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Futureorientation 3/2006


Gitte Larsen: Just feel it

Theme: Creative Manpower

Niels Krøjgaard: Be a creative person!

How do you find your way back to your creative roots? Not for the sake of the bottom line, but entirely for your own sake. And who knows? Maybe you actually become a happier person and have a more fun existence. Start here and get creative experts six ideas for how you can do it if you dare.

Frank Høgholm Petersen: Interaction for sale - Do your customers get together?

We are ready to pay professionals to facilitate our getting together with the right people in everything from dating to shopping malls to business networks. The sale of interaction is a booming market and a potential competitive parameter for companies outside the experience economy.

Comments by Johan Peter Paludan: Creative Manpower

Perhaps women with their better educations are on their way to taking over society's traditional power positions, while men take to the new creative paradigms.

Ritt Nygaard: The impossible project

Many knowledge workers run into a brick wall when they try to maintain a meaningful separation of professional life, family life, and leisure time. Because while they fight to create balance on their personal timesheet, the borders between the different parts of life begin to blur more and more - probably never to return

Kirstine Westh Jensen: The meaningful working life

In the future knowledge work and creative work put far greater demands on individual workers and the workplace. The belief that work is useful and that one makes a difference will be more important. Social engagement and volunteer work can be important elements for companies who whish to create good environments and conditions for meaningful work. Read more about why and what can happen if it misfires.

Martin Spang Olsen: The language of creativity: phrasing

Phrasing is the last phase in the creative process. It is there that the idea is made reality. It is "delivery" of the work of art or the product. Moreover, phrasing is a language we use when we want to express creativity. This article is a journey in the world of phrasing, spiced with examples and a hope that you will take the concept to heart.

Emilia van Hauen: Inca leadership in Greenland

Leadership combined with a holistic point of view is making inroads into business life. It requires both inner and outer peace to seek and find your inner truth. Four managers went to Greenland with one of Denmark's business pioneers in spiritual leadership to explore the crystal clear nature, the spiritual traditions of the Andes, and not least their own potential for holistic and necessary leadership.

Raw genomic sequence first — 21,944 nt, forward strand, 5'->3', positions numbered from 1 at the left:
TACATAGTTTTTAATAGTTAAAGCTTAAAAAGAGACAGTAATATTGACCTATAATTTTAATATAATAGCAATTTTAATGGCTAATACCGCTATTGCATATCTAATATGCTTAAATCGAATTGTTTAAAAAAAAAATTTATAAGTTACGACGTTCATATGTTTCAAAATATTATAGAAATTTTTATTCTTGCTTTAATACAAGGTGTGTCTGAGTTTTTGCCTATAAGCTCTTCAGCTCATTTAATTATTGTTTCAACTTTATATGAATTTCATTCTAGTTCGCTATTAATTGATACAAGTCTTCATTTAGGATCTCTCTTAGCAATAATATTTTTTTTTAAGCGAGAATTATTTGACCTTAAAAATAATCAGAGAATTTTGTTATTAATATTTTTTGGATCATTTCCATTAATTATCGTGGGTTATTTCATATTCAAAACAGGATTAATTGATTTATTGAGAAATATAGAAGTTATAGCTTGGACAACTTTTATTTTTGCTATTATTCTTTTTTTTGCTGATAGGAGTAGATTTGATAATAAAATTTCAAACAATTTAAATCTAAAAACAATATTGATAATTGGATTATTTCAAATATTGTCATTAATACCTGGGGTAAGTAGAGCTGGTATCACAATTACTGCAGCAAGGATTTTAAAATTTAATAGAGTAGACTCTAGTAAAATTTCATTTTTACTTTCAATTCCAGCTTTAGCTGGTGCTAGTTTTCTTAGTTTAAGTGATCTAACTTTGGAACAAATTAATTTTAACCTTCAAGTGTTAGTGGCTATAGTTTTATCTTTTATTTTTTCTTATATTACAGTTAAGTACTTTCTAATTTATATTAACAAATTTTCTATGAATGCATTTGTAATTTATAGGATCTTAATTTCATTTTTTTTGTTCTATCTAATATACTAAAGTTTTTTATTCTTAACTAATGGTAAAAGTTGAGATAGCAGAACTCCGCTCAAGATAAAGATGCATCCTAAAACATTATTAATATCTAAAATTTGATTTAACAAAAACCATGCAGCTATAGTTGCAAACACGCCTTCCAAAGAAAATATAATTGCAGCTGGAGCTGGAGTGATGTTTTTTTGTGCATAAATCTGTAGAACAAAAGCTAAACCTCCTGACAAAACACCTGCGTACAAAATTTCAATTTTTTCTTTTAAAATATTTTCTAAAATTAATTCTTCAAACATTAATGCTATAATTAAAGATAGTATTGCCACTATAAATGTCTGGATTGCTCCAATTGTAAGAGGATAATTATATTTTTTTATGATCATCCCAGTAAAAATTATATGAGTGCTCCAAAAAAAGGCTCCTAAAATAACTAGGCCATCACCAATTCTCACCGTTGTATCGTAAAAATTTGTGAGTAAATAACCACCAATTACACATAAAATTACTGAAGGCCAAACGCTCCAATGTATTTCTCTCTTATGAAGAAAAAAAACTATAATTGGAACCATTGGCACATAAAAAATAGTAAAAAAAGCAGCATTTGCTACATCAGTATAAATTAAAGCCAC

Diana Tørsløv Møller: Creative organizational structures

What characterizes creative organizational cultures? How do we create them? And does the whole organizational culture need to be creative? Here are three examples of creative organizational cultures. Read what it takes for the culture in your organization to be creative.

Birthe Linddal Hansen: The limits of self-realization

Today's biggest mantra is "self-realization." If you manage to realize yourself, your dreams, your potential and ideals, you should, all things being equal, achieve pretty much the complete life: happiness and, not least, recognition. However, who knows if realizing yourself makes you happy? Is the modern form of self-realization the most appropriate for the individual? And what about fellowship? Read why self-realization has its limits.

Verne Wheelwright: Images of the future

What are images of the future? Where do you get them? Why do you want them? What do you do with them? Read about how you can create images of your personal future. The real advantage of developing images of your future is that the images can be changed. And so can the future.

Jesper Bindslev og Jon Froda: Corporate Agility: the entrance of social media

Social media change the relations of both companies and employees, both internally and externally, in everything from knowledge distribution to organizational development, communication, and marketing to strategy. Social media meet many of the new needs companies have today - not least the need for proactive, engaging and agile practices and innovation.

Gitte Larsen (red.): Social innovation

Social innovation is still a new concept, allthough we already know the meaning of sush social innovations as Wikipedia, fair trade and Open University. The British organization Young Foundation has published the first manifesto about the phenomenon, and it won't be the last. Read about what social innovation is and why it will become more important in the future - also for your company or organization.

Klaus Æ. Mogensen: Creative and non-creative working life

The creative and the non-creative make very different demands on their surroundings and their workplaces, and they will pursue different dreams and have different challenges. In 2016, the two groups may well have moved so far from one another, both in terms of geography and values, that it can be called polarization. Read about the consequences for the working life of the two groups - and for society.

Front page FO 3/2006


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